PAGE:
Fri. Jun 21st, 2024

When I tell people this they usually don’t believe me. But here’s the reality: If
archives and historical societies kept every single item that landed on their
doorstep….every cancelled check… every unidentified photograph… every duplicate
map… Well, there simply wouldn’t be any room left for new collections. And that
won’t work in the long run, will it? No way.

The same holds true for your family archive, but it’s a little different. When
collections stay with a family, the sentimental value is very important. I’m a mom
myself, so I understand how difficult it can be to part with sentimental treasures like
children’s drawings, paintings, and sculptures. Original art is not the same thing as
a cancelled check! But read on, because I’ve worked out some solutions for your
dilemma.

SORT EVERYTHING INTO TWO PILES

The first step to conquering the clutter is to start sorting. Designate a “Keep
Forever” pile and one for “Other” (more on what you can do with these later). Large
boxes would be great, but feel free to sort on a table or the floor. Just be sure your
treasures don’t stay in piles too long. It’s much safer for them to live in boxes with
lids.

The keepers need to go into a high quality archival storage box. These tend to be 3″
deep, so if your “keep” stack is more than 3″ high, you’re gonna need more than one
box. Or you’ll need to go through the “keep” pile again and remove a few more. It
depends on what your budget and available storage space will allow.

What to keep? I’d recommend a sample that includes all your children and
represents each of their school years. Beyond that, it’s up to you. That’s your job as
the family archivist. You can choose pieces that really grab you, the ones that have
the most visual appeal, or the ones that have the most interesting stories behind
them. Depending on how old your children are, they can help with the decision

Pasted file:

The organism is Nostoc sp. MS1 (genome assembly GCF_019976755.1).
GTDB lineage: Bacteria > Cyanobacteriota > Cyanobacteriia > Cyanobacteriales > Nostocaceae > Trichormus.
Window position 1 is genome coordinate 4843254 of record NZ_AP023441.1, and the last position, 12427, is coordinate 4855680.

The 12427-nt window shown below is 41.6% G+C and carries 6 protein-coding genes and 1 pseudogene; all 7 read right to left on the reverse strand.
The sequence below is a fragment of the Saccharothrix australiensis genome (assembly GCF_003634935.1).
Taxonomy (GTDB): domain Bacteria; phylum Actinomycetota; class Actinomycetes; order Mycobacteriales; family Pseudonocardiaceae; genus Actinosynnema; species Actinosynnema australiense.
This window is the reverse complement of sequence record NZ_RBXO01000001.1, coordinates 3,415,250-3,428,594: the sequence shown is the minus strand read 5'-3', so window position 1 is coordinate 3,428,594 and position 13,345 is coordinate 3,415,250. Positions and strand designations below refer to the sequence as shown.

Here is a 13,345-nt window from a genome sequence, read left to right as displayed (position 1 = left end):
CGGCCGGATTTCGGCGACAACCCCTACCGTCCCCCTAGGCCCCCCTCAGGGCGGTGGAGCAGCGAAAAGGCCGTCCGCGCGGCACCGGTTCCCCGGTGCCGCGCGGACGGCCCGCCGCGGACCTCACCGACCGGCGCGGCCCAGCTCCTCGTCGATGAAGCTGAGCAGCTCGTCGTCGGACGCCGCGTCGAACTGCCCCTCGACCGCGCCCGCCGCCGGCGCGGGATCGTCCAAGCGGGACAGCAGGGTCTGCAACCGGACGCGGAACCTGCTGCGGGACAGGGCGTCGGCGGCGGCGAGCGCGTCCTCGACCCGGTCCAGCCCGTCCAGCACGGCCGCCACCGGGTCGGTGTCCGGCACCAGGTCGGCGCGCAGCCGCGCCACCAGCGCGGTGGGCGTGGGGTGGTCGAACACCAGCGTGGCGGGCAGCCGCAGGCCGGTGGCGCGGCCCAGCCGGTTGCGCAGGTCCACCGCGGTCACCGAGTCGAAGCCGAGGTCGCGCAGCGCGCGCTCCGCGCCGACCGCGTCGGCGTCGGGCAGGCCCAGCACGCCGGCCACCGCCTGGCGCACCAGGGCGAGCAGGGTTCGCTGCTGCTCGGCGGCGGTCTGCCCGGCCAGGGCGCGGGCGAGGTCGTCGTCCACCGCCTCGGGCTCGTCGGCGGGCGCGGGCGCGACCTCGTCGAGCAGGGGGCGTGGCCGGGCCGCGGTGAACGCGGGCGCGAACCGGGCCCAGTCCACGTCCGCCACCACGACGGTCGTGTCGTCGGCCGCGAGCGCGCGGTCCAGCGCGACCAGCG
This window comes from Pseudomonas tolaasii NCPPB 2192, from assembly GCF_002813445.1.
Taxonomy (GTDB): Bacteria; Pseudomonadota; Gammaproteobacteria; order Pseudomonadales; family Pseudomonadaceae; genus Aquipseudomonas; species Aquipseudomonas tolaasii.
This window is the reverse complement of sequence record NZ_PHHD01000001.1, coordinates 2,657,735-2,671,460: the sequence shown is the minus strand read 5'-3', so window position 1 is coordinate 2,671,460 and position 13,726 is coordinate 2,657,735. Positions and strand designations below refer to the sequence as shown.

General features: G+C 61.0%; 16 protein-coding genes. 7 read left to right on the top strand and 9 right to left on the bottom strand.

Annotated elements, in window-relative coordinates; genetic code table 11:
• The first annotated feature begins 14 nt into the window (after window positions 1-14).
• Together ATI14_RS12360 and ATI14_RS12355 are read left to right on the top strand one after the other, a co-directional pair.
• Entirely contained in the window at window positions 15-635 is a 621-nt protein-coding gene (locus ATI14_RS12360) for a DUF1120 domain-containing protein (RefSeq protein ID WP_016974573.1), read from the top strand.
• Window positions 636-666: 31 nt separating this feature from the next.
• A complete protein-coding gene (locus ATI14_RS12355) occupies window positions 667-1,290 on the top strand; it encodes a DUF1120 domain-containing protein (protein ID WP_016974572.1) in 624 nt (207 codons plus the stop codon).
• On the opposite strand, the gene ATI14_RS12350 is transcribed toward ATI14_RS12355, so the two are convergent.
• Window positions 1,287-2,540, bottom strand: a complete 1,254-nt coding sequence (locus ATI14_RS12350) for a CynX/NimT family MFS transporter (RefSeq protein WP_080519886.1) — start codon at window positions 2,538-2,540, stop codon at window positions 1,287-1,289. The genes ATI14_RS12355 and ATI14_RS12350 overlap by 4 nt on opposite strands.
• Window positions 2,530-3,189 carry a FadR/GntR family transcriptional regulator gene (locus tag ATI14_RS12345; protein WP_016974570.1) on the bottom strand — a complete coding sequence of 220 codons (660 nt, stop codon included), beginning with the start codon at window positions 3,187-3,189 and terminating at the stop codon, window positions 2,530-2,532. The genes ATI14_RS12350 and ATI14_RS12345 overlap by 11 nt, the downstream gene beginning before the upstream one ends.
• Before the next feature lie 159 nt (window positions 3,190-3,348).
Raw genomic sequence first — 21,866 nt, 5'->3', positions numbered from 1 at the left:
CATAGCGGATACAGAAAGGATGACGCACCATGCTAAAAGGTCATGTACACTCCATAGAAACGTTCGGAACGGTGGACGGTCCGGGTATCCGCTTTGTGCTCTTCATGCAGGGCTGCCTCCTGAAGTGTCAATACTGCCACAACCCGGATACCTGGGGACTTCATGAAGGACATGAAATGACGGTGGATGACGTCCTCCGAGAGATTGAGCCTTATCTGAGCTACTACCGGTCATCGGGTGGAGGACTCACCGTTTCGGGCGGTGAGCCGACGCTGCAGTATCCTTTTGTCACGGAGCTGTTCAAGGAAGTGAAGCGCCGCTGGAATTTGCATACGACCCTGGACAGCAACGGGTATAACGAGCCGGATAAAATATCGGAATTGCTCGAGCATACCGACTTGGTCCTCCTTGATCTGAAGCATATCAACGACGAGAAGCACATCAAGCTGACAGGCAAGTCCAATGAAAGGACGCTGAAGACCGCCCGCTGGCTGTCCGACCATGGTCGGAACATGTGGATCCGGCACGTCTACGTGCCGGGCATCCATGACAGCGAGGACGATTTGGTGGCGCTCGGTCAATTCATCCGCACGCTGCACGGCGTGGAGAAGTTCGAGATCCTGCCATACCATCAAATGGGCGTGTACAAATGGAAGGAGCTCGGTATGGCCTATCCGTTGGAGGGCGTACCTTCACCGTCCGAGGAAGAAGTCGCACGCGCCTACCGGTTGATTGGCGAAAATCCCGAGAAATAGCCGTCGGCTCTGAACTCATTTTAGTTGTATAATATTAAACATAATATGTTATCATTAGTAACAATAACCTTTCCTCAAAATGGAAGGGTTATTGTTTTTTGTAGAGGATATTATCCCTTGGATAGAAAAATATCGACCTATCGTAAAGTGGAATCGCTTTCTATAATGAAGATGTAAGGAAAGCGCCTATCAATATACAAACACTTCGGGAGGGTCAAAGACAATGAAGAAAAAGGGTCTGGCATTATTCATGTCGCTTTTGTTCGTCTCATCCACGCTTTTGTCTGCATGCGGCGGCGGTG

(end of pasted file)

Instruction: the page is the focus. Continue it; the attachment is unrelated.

making.

STILL CAN’T BEAR TO PART WITH THEM?

If you’ve got the room to store it all, then by all means keep it. But if you’re running
out of storage space you’ll need to do what archivist call “de-accessioning.”
Fortunately, we live in an age of technological wonders, and digital marketplaces can ease
the pain of de-accessioning. Think of the digital copies as
surrogates. You still get to see the art, but you don’t have to look at the clutter
anymore and you have more storage space.

Scanning is an option, but for kid’s art you would need an oversized scanner, which
most folks simply don’t have. I thought about purchasing one for my business but
large scans take a long, long, time — which makes the service too expensive for my
clients.

A little while ago I had a real “Eureka!” moment and realized that digital cameras are
the way to go. Quick, inexpensive, and within the reach of most families these days.
So snap away! Try to get even lighting and a good straight shot. Use an easel if you
have one to support the drawings. For 3-D items like Paper Mache and clay, be sure
to shoot from more than one angle.

STORING ARTWORK SO IT LASTS FOR GENERATIONS

The best kind of box for the long term storage of *any* paper records (that includes
letters, photographs, and artwork) is an acid-free, lignin-free, archival box made
without adhesives or unknown plastics. Oversize materials are best stored flat rather
than standing up. This way you avoid permanent curling from paper that slumps
down in a less-than-full box.

Good boxes are available from archival supply companies such as Gaylord
(gaylord.com) and Light Impressions (lightimpressionsdirect.com). My
personal favorite and the one I recommend most often for kid’d art is Gaylord GH-
DFB24. It’s got a drop front for easy access, a full lid to keep out the dust and light,
it’s big enough and it comes in an attractive black. Cost is about $29 including
shipping. The price goes down if you order more than 5, so placing an order with
friends can save you money.

Schoolfolio (schoolfolio.com) sells polypropylene portfolios in two sizes.
Polypropylene is one of the inert (and therefore safe) plastics. The larger holder has
separate sections inside. The smaller portfolio comes in exciting, lively colors and
patterns. The company even started their own foundation called Save the Art which
donates money to “selected youth arts groups.” Everyone wins!

My only caution about plastic (even safe plastic) is that it tends to hold onto
moisture, so it’s not a good idea to store one of these in a moist basement or un-
airconditioned attic. It’s also not the best choice if you live in a humid climate such
as Florida or Hawaii. In this situation you’re better off with archival boxes.

 

By admin

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